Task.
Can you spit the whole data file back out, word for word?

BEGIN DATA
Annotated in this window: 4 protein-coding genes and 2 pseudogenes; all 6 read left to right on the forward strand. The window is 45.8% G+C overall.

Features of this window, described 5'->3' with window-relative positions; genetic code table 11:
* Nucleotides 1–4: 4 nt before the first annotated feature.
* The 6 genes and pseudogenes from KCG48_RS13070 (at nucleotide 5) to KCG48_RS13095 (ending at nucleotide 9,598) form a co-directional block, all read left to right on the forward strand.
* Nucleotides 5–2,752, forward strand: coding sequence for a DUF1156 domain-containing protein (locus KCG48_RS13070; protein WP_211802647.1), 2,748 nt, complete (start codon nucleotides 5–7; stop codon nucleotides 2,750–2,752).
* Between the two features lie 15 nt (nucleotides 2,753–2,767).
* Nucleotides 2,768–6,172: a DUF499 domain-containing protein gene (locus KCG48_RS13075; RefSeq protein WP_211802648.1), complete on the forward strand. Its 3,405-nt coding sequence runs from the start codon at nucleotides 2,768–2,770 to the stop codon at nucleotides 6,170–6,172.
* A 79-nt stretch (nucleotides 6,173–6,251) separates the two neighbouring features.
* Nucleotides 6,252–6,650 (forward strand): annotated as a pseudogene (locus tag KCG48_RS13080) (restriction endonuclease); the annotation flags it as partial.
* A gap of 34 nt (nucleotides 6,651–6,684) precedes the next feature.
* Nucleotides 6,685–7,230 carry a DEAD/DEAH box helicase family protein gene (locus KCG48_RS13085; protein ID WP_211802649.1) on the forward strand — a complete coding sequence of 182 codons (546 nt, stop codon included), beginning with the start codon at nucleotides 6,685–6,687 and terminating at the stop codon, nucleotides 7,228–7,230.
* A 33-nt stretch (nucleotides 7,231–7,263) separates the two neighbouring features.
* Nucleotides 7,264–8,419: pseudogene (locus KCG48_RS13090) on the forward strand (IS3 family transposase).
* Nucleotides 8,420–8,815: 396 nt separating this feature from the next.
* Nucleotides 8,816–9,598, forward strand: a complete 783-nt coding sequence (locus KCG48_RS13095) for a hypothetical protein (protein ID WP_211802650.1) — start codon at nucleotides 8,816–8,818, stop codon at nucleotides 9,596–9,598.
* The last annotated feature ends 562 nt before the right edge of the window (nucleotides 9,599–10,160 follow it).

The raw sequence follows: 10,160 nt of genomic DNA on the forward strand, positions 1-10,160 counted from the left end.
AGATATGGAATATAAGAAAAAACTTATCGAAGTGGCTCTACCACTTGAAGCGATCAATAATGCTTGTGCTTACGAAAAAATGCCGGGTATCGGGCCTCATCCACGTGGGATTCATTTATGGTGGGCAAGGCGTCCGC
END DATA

Annotated in this window: 4 protein-coding genes and 2 pseudogenes; all 6 read left to right on the forward strand. The window is 45.8% G+C overall.

Features of this window, described 5'->3' with window-relative positions; genetic code table 11:
* Nucleotides 1–4: 4 nt before the first annotated feature.
* The 6 genes and pseudogenes from KCG48_RS13070 (at nucleotide 5) to KCG48_RS13095 (ending at nucleotide 9,598) form a co-directional block, all read left to right on the forward strand.
* Nucleotides 5–2,752, forward strand: coding sequence for a DUF1156 domain-containing protein (locus KCG48_RS13070; protein WP_211802647.1), 2,748 nt, complete (start codon nucleotides 5–7; stop codon nucleotides 2,750–2,752).
* Between the two features lie 15 nt (nucleotides 2,753–2,767).
* Nucleotides 2,768–6,172: a DUF499 domain-containing protein gene (locus KCG48_RS13075; RefSeq protein WP_211802648.1), complete on the forward strand. Its 3,405-nt coding sequence runs from the start codon at nucleotides 2,768–2,770 to the stop codon at nucleotides 6,170–6,172.
* A 79-nt stretch (nucleotides 6,173–6,251) separates the two neighbouring features.
* Nucleotides 6,252–6,650 (forward strand): annotated as a pseudogene (locus tag KCG48_RS13080) (restriction endonuclease); the annotation flags it as partial.
* A gap of 34 nt (nucleotides 6,651–6,684) precedes the next feature.
* Nucleotides 6,685–7,230 carry a DEAD/DEAH box helicase family protein gene (locus KCG48_RS13085; protein ID WP_211802649.1) on the forward strand — a complete coding sequence of 182 codons (546 nt, stop codon included), beginning with the start codon at nucleotides 6,685–6,687 and terminating at the stop codon, nucleotides 7,228–7,230.
* A 33-nt stretch (nucleotides 7,231–7,263) separates the two neighbouring features.
* Nucleotides 7,264–8,419: pseudogene (locus KCG48_RS13090) on the forward strand (IS3 family transposase).
* Nucleotides 8,420–8,815: 396 nt separating this feature from the next.
* Nucleotides 8,816–9,598, forward strand: a complete 783-nt coding sequence (locus KCG48_RS13095) for a hypothetical protein (protein ID WP_211802650.1) — start codon at nucleotides 8,816–8,818, stop codon at nucleotides 9,596–9,598.
* The last annotated feature ends 562 nt before the right edge of the window (nucleotides 9,599–10,160 follow it).

The raw sequence follows: 10,160 nt of genomic DNA on the forward strand, positions 1-10,160 counted from the left end.
AGATATGGAATATAAGAAAAAACTTATCGAAGTGGCTCTACCACTTGAAGCGATCAATAATGCTTGTGCTTACGAAAAAATGCCGGGTATCGGGCCTCATCCACGTGGGATTCATTTATGGTGGGCAAGGCGTCCGC